So I figured it out, the whole thing was working just as advertised, only I had incompletely triangulated the truss frame. So when the script tried to solve the problem, the whole frame collapsed as it still had degrees of freedom to move.
After Christophs suggestion to try simplifying the case to see if I could get it to work, I created a smaller truss frame with only two of the five frames, and associated reduced load case. It still failed part way through the solution but printed the undistorted truss anyway:
If you look at this frame, you will see that the node at 0,0,~300 is not constrained in the x-direction. Hence when we try to solve for this data set, the script returns a 'NaN' answer. This is because that node weeble-wobbles off into the distance as the whole frame collapses.
I added one extra frame member between the uncompletely restrained node and the node nearest to it in the x-direction. When we solve for the frame with the extra member included we see:
The undeformed truss and the deformed truss!
Now back to the original 4-bay frame with 4 off added members tying together the five affected nodes and the original loading case restored we see:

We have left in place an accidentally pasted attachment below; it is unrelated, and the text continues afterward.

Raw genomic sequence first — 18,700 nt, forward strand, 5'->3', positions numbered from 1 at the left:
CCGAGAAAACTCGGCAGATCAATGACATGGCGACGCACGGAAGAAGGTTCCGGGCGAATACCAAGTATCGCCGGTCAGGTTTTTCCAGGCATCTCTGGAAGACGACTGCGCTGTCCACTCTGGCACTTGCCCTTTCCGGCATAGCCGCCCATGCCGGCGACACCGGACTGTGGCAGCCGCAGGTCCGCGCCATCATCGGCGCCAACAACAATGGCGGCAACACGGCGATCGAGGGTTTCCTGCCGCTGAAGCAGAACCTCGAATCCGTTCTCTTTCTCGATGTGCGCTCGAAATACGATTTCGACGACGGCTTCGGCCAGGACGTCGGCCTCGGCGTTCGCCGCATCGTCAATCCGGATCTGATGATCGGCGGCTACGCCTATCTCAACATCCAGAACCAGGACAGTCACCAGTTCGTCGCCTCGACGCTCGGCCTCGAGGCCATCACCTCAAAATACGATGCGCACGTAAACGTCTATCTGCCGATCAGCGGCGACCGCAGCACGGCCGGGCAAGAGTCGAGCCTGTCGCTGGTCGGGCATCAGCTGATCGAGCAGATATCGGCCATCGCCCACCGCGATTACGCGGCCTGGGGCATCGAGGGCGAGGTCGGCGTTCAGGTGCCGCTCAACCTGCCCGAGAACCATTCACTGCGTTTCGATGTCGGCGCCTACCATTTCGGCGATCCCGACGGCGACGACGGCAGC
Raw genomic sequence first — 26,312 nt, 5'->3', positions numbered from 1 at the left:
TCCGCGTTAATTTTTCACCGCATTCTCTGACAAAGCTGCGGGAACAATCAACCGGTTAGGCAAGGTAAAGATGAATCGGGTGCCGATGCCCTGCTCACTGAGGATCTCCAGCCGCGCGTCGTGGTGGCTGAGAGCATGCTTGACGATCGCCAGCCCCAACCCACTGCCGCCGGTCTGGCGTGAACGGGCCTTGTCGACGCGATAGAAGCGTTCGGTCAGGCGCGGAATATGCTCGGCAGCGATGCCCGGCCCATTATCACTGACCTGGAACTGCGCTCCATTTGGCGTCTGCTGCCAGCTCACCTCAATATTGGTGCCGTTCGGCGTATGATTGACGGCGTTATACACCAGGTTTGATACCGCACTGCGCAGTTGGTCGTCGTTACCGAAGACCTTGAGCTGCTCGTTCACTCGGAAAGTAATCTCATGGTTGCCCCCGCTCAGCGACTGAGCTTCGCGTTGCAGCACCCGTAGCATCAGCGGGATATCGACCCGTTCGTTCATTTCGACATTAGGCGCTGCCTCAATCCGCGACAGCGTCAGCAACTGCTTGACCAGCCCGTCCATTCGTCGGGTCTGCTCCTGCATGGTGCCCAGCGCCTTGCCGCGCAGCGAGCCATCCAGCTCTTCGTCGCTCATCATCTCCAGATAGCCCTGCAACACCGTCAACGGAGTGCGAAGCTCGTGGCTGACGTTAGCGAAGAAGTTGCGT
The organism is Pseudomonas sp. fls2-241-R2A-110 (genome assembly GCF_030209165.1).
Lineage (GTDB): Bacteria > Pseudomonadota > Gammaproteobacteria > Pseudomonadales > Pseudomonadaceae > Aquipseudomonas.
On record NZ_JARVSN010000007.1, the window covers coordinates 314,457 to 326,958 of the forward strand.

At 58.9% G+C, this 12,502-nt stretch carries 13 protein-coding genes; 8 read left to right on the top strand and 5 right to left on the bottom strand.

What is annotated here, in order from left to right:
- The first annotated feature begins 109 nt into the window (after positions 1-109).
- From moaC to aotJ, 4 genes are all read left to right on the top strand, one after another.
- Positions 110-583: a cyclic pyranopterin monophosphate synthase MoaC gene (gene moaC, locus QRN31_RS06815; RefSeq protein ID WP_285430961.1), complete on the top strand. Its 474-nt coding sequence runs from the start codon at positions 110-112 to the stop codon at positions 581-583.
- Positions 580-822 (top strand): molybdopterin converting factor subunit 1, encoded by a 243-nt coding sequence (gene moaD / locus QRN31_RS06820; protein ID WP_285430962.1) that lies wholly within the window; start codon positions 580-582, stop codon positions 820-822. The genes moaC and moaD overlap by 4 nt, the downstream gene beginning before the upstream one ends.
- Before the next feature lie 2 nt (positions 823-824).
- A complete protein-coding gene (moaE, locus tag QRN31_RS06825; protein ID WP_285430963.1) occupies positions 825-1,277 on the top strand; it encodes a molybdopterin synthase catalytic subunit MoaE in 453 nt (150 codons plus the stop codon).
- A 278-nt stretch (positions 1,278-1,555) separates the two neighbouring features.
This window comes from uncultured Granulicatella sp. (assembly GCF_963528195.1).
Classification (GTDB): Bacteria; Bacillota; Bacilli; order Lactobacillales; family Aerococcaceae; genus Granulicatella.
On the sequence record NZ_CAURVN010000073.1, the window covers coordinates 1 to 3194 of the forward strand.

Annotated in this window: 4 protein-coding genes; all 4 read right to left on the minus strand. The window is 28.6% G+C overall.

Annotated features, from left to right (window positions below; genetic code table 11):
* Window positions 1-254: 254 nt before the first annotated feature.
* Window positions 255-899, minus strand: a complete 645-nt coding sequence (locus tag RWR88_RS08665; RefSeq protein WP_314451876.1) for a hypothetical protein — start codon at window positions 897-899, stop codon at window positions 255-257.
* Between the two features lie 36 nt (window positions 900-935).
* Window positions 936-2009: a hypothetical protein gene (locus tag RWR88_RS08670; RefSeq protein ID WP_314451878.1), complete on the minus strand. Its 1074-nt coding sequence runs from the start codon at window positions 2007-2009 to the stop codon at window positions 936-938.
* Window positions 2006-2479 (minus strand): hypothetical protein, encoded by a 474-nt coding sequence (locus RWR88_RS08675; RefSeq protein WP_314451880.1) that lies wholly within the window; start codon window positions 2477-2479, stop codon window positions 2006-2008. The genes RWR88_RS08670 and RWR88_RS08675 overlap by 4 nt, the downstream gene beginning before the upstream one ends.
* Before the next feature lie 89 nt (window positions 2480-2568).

The complete frame in both distorted and undistorted shapes (note the 4 off extra members across the middle of the lower level of the frame compared to the picture in my original post).
So thank you to Christoph for your suggestion to try simplifying things to see if that showed the problem. Your prompt caused me to notice where the mistake in my frame was.
To solve for my original frame I probably need to learn how to use one of the other scripts in Larrys Toolbox, 'frame3.m'. This script has internal moments in the mebers, and hence could deal with a stiff joint in the noted locations and thus would not need the extra members.